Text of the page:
“I lead a network of 20,000 religious leaders, and what I'm hearing is that everybody is grappling either with how to talk to their congregants about QAnon or to help their congregants talk to friends and family members. A lot of people are very distraught at seeing family members and the country get pulled into this,” Butler said.
The group is currently working with experts in the field of cults and conspiracy theories to put in place a training program that would equip pastors with the skills necessary to fight the spread of QAnon.
“We see congregations as being really watering holes of democracy, and truth, and we're trying to train folks to be able to handle this in a compassionate pastoral way but to also really equip their congregants to be able to stand up against conspiracy theories on a personal level while also helping them dismantle these erroneous beliefs,” Butler said.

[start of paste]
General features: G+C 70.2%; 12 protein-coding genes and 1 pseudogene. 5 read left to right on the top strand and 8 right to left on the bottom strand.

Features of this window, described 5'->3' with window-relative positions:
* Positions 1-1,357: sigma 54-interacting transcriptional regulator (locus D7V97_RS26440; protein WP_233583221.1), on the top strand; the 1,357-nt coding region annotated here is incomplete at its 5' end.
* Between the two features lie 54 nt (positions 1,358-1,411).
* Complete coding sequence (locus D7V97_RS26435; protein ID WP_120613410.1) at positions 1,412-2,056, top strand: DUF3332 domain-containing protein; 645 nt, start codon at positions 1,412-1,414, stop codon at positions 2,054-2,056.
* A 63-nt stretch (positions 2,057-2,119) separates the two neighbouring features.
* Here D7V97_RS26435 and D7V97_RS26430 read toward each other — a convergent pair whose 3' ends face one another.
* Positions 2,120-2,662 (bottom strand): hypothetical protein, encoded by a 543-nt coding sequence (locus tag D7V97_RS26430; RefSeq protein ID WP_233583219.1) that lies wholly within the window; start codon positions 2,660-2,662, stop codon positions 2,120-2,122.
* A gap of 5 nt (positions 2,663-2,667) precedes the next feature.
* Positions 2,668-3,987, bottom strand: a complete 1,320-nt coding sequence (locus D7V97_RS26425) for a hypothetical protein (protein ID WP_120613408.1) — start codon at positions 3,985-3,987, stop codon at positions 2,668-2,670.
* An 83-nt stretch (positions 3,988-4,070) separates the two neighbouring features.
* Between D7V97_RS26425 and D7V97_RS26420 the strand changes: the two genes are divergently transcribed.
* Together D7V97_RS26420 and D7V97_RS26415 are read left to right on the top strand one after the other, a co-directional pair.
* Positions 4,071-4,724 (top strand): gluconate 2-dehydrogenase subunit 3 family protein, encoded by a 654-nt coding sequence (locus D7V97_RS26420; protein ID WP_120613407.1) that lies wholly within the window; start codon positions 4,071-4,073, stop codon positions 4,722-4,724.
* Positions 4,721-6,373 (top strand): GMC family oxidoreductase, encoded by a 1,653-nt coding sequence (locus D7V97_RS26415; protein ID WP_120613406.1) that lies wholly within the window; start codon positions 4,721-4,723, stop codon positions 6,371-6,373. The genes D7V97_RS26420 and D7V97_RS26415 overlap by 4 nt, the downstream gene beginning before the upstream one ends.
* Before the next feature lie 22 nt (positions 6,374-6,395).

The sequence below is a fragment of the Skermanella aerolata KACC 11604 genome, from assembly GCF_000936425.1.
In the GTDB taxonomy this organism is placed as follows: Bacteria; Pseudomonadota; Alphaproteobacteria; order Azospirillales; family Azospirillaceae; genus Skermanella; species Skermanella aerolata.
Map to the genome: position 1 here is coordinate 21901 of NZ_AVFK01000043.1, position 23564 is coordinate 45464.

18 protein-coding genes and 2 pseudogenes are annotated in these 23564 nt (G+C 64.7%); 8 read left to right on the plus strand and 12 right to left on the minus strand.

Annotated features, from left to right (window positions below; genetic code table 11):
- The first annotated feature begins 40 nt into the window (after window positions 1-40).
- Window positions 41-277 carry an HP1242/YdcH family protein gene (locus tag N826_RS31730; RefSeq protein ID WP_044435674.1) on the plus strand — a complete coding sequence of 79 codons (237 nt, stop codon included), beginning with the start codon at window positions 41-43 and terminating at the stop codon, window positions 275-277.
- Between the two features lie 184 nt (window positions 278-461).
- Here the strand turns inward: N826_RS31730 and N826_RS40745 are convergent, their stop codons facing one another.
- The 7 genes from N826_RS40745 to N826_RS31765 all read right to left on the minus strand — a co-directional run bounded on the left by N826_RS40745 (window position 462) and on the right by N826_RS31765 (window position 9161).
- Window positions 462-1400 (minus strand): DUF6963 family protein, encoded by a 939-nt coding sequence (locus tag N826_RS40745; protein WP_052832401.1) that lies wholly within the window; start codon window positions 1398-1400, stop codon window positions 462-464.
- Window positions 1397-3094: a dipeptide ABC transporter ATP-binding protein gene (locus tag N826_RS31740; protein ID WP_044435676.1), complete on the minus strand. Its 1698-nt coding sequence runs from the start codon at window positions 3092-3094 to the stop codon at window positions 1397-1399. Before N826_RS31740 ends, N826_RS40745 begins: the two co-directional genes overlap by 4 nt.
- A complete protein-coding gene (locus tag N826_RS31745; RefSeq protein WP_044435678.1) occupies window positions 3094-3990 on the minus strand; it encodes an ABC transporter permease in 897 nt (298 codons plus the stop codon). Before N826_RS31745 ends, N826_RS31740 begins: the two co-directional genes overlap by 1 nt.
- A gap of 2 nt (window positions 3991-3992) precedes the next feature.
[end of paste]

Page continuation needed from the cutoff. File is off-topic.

But QAnon is a unique conspiracy that entices followers with the lure of secret knowledge, convincing them that they’ll be part of a great battle between good and evil, that they will be a digital soldier fighting on the front lines and saving the children. It’s alluring, and difficult to let go of.
“It’s very hard for these people to give up, even the ones who know its complete hogwash, because what it does is it injects a kind of purpose and meaning in people’s lives,” Kubilius said.
“It turns people into heroes; it convinces them that they are soldiers in a digital war for the soul of America. It’s very difficult to leave something like that behind.”